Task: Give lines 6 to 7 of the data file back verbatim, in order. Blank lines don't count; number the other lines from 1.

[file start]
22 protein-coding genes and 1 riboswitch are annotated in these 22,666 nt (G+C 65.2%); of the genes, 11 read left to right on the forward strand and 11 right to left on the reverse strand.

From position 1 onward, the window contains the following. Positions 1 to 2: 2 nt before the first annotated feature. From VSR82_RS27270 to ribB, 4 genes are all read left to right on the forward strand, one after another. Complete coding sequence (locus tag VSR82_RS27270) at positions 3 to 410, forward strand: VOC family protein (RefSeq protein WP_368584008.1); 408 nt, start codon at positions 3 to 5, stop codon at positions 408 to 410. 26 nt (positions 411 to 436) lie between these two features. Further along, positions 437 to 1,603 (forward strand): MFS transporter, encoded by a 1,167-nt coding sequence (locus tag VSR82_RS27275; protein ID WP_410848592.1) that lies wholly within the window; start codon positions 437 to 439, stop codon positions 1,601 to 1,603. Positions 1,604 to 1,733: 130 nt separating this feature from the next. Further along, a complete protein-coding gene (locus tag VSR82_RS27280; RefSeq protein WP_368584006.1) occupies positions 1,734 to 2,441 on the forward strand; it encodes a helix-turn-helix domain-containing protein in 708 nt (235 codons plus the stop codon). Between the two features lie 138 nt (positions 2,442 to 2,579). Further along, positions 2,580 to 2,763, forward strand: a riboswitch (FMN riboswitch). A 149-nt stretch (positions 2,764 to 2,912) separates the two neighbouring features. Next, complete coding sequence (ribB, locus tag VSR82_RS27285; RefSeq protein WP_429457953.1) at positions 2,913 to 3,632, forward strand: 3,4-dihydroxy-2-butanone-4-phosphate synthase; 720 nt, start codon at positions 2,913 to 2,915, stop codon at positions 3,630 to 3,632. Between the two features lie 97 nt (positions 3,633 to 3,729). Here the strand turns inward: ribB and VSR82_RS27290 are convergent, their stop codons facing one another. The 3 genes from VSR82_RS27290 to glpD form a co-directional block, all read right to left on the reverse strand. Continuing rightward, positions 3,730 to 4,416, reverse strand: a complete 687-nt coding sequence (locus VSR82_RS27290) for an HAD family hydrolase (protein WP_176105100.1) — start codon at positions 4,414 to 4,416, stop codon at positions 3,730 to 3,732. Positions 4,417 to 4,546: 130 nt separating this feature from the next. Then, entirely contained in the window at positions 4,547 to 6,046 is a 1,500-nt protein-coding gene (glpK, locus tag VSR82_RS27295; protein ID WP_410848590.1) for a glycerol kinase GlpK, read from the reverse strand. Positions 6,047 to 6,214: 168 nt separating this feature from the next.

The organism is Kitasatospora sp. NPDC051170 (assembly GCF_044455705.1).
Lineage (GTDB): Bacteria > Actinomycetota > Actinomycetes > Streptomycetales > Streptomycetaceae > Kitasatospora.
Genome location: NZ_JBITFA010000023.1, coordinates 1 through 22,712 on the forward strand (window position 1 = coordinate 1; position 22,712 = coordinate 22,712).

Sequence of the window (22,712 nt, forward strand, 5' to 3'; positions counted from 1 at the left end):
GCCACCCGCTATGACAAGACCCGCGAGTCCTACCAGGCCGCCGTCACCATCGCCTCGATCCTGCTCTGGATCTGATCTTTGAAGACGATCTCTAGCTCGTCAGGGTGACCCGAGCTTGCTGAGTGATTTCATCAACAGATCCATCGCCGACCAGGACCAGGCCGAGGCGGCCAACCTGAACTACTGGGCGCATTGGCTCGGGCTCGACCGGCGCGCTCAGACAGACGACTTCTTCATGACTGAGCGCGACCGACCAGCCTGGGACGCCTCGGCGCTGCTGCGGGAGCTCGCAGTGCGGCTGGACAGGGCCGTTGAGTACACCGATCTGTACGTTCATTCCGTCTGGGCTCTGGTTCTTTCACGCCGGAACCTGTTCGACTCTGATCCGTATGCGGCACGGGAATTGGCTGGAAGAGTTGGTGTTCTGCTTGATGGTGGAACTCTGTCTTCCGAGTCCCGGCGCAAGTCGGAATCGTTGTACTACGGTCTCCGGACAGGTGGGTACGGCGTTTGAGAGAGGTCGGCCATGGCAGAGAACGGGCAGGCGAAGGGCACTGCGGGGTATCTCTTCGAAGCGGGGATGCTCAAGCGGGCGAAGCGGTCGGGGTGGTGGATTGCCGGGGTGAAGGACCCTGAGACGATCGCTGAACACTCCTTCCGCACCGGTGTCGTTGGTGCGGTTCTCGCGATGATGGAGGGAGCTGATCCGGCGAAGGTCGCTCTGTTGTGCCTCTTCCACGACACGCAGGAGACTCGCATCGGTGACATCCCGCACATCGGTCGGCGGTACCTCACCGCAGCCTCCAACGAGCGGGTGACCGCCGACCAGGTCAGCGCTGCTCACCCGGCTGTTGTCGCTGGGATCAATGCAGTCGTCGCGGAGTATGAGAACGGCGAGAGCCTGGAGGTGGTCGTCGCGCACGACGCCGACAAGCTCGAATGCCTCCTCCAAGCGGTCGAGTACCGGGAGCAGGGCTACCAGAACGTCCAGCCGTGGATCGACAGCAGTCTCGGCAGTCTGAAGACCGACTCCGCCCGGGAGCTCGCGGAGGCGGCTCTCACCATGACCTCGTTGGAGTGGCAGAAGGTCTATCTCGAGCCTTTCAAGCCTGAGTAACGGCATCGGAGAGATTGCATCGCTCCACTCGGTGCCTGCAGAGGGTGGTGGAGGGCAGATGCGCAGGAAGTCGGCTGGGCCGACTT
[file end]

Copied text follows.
Sequence of the window (22,712 nt, forward strand, 5' to 3'; positions counted from 1 at the left end):
GCCACCCGCTATGACAAGACCCGCGAGTCCTACCAGGCCGCCGTCACCATCGCCTCGATCCTGCTCTGGATCTGATCTTTGAAGACGATCTCTAGCTCGTCAGGGTGACCCGAGCTTGCTGAGTGATTTCATCAACAGATCCATCGCCGACCAGGACCAGGCCGAGGCGGCCAACCTGAACTACTGGGCGCATTGGCTCGGGCTCGACCGGCGCGCTCAGACAGACGACTTCTTCATGACTGAGCGCGACCGACCAGCCTGGGACGCCTCGGCGCTGCTGCGGGAGCTCGCAGTGCGGCTGGACAGGGCCGTTGAGTACACCGATCTGTACGTTCATTCCGTCTGGGCTCTGGTTCTTTCACGCCGGAACCTGTTCGACTCTGATCCGTATGCGGCACGGGAATTGGCTGGAAGAGTTGGTGTTCTGCTTGATGGTGGAACTCTGTCTTCCGAGTCCCGGCGCAAGTCGGAATCGTTGTACTACGGTCTCCGGACAGGTGGGTACGGCGTTTGAGAGAGGTCGGCCATGGCAGAGAACGGGCAGGCGAAGGGCACTGCGGGGTATCTCTTCGAAGCGGGGATGCTCAAGCGGGCGAAGCGGTCGGGGTGGTGGATTGCCGGGGTGAAGGACCCTGAGACGATCGCTGAACACTCCTTCCGCACCGGTGTCGTTGGTGCGGTTCTCGCGATGATGGAGGGAGCTGATCCGGCGAAGGTCGCTCTGTTGTGCCTCTTCCACGACACGCAGGAGACTCGCATCGGTGACATCCCGCACATCGGTCGGCGGTACCTCACCGCAGCCTCCAACGAGCGGGTGACCGCCGACCAGGTCAGCGCTGCTCACCCGGCTGTTGTCGCTGGGATCAATGCAGTCGTCGCGGAGTATGAGAACGGCGAGAGCCTGGAGGTGGTCGTCGCGCACGACGCCGACAAGCTCGAATGCCTCCTCCAAGCGGTCGAGTACCGGGAGCAGGGCTACCAGAACGTCCAGCCGTGGATCGACAGCAGTCTCGGCAGTCTGAAGACCGACTCCGCCCGGGAGCTCGCGGAGGCGGCTCTCACCATGACCTCGTTGGAGTGGCAGAAGGTCTATCTCGAGCCTTTCAAGCCTGAGTAACGGCATCGGAGAGATTGCATCGCTCCACTCGGTGCCTGCAGAGGGTGGTGGAGGGCAGATGCGCAGGAAGTCGGCTGGGCCGACTT